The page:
And there is in particular an answer about the use of cough suppressants, which differentiates three specific cases: “Coughing is a natural defense reflex, which we must try to keep as much as possible, because it cleans the bronchi. Its causes can be multiple. If you already have breathing problems or asthma, avoid cough suppressants as they can be aggravating. They should also be avoided if you have a cough with sputum because it will prevent them from going out so it is aggravating. Finally, if it is an irritative cough, the less we take, the better we are, but we can use it in the doses and the prescribed duration if the cough prevents us from sleeping for example, “summarizes Mathieu Molimard .
Cough suppressants are “currently not known to worsen symptoms of Covid-19”
“The pharmacovigilance centers have not heard of any worsening of the condition of patients suffering from Covid-19 symptoms after taking the antitussive,” continues the pharmacologist. In case of symptoms related to the coronavirus, the priority is to contact your doctor. And we invite you to report any adverse drug reaction to the regional pharmacovigilance center concerned, ”adds Mathieu Molimard, who recalls that their contact details are available online on a map.
In addition, the site “Covid19-Medicines”, which allows everyone to check if drugs are prohibited in case of symptoms of Covid-19, indicates well, about the different cough syrups recorded in its database , that they are “currently unknown[s] to make symptoms of Covid-19 worse. “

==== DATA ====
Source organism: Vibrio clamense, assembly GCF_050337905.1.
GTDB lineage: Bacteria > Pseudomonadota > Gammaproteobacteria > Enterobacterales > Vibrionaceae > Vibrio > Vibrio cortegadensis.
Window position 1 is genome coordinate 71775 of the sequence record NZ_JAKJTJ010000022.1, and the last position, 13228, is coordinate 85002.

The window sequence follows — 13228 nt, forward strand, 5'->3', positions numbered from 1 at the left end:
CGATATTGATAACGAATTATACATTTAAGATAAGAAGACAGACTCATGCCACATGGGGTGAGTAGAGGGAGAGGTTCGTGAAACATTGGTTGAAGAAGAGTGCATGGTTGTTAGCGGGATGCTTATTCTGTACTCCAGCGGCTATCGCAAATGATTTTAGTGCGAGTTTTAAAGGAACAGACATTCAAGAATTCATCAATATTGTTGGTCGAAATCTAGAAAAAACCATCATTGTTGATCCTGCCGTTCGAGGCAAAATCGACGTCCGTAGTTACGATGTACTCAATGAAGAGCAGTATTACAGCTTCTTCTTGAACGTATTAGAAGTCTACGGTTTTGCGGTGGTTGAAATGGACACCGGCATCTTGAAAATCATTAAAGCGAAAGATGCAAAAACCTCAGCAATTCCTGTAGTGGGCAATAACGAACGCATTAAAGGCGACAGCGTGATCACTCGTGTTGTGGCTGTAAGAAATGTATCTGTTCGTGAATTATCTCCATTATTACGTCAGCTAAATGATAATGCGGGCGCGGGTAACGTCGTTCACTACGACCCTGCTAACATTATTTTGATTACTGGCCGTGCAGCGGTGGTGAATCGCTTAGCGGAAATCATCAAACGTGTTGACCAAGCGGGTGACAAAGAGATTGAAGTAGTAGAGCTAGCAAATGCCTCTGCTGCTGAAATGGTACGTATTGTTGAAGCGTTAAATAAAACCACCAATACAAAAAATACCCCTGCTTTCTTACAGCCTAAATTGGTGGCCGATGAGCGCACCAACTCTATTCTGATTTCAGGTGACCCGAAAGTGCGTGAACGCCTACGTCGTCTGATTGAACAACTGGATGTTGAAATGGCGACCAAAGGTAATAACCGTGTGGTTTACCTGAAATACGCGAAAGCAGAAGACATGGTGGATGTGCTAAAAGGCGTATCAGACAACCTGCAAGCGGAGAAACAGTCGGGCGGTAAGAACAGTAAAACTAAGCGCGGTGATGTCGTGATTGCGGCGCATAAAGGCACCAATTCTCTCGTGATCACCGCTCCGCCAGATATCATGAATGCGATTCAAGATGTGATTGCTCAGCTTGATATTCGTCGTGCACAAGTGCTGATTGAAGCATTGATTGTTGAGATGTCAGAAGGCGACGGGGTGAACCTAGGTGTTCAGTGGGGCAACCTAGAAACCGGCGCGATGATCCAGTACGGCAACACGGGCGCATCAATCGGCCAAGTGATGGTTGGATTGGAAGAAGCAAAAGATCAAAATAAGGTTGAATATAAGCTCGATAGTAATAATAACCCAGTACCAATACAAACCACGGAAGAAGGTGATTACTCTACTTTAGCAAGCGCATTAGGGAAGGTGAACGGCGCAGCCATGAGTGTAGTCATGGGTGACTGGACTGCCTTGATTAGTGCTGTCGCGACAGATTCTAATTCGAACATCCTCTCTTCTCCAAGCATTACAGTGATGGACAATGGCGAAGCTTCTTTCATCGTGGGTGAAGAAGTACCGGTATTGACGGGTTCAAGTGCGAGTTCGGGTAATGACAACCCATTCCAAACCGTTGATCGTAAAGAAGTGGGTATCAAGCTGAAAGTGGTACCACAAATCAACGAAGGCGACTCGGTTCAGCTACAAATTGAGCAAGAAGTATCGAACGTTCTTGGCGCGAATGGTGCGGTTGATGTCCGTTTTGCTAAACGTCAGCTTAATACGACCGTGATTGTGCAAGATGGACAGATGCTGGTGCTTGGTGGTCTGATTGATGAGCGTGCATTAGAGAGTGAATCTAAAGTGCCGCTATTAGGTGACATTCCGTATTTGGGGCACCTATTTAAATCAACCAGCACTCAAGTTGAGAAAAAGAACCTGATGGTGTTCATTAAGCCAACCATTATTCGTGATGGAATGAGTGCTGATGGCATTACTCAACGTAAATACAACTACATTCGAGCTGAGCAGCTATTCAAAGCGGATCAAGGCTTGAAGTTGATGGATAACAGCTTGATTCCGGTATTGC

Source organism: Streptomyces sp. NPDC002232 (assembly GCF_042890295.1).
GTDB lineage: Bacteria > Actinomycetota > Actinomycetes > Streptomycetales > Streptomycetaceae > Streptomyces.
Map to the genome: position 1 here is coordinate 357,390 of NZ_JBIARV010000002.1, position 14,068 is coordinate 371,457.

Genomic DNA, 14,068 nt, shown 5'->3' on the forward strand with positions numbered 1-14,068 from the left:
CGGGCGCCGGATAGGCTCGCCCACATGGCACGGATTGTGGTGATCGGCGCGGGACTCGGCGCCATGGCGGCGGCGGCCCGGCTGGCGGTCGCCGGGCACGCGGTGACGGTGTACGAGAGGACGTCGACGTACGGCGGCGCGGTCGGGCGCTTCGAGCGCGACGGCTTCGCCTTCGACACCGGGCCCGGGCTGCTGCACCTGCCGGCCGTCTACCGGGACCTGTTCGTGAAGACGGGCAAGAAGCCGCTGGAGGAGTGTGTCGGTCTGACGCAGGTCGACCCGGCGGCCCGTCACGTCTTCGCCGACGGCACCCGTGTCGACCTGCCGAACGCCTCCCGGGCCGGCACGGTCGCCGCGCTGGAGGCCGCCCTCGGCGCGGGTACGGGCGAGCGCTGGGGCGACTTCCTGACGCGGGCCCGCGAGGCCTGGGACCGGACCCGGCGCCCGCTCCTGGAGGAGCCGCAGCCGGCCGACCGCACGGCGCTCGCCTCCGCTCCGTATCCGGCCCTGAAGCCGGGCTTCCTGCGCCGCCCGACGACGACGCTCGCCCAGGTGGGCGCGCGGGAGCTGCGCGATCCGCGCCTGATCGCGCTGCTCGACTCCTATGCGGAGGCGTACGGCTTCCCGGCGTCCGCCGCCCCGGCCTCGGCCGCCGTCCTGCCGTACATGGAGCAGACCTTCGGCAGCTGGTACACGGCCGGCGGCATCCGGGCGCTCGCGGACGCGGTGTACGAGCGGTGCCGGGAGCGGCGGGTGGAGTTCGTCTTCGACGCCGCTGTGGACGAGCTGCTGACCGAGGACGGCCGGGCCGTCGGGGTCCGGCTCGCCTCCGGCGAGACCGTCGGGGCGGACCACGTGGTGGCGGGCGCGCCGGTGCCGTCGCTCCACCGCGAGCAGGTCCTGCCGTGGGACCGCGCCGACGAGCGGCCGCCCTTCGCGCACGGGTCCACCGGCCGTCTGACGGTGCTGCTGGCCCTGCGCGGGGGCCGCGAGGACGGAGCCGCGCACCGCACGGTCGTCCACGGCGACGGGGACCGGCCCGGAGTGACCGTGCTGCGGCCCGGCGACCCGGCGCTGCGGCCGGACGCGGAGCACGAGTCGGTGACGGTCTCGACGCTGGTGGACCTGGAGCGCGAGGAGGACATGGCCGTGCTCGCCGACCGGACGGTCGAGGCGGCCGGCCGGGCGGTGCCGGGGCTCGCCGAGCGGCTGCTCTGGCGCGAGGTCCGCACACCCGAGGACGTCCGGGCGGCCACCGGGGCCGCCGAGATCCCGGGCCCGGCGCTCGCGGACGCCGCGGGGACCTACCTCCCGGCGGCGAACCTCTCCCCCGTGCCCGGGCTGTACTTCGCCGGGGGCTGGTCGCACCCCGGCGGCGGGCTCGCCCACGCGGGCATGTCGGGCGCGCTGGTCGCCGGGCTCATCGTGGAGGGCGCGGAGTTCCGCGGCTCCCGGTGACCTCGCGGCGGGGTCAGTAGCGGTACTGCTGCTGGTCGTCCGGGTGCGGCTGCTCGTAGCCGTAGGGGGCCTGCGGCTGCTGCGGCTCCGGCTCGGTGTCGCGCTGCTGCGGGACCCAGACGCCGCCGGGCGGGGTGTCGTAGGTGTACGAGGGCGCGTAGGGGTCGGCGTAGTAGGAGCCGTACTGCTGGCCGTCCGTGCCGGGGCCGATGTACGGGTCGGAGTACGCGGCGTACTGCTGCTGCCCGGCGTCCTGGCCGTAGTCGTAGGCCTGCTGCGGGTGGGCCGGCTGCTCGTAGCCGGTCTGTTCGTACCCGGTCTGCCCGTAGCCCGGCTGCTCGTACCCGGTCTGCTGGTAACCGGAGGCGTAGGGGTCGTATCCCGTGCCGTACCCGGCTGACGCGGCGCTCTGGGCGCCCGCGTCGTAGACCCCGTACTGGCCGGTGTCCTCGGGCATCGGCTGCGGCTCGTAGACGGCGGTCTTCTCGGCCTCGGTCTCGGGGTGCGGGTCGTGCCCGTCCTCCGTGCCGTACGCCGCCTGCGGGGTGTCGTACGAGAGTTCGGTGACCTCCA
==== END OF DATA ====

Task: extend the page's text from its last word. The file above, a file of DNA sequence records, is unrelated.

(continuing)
Anti-inflammatory drugs should be avoided
On the other hand, the use of anti-inflammatory drugs such as ibuprofen is strongly discouraged, as the government points out in its information page on the coronavirus: “In general, self-medication with anti-inflammatory drugs must be proscribed. In addition, it appears that nonsteroidal anti-inflammatory drugs may be a factor in worsening the infection. Thus, in the case of a COVID-19 coronavirus infection, paracetamol is recommended. “
Finally, what about the “inhalations” mentioned in the viral message? If the text refers to inhalations of water vapor – supposedly medical advice having recommended to use it to “kill” the coronavirus -, this practice may indeed do more harm than good, as the explained to our colleagues at AFP Factuel doctor Benjamin Neuman, coronavirus specialist at Texas A&M University: “Hot steam can damage the lungs. The idea that it can fight a virus that also damages the lungs is very bad advice. ”
Special recommendations for aerosol inhalations (to avoid contamination)
“If these inhalations refer to aerosol drugs used in people with respiratory failure, the French-language Pneumology Society (SPLF) has issued recommendations on this subject, recommending to avoid their use if they can be replaced by a system of other inhalation or do them alone in a room because they can cause a cough and contaminate the ambient air if the patient is a Covid-19 carrier, ”concludes Mathieu Molimard.
The SPLF thus recommends “to use as a first intention, instead of nebulization, ready-to-use inhalers such as pressurized metered dose inhaler (pMDI) and powder metered dose inhaler (DPI)”.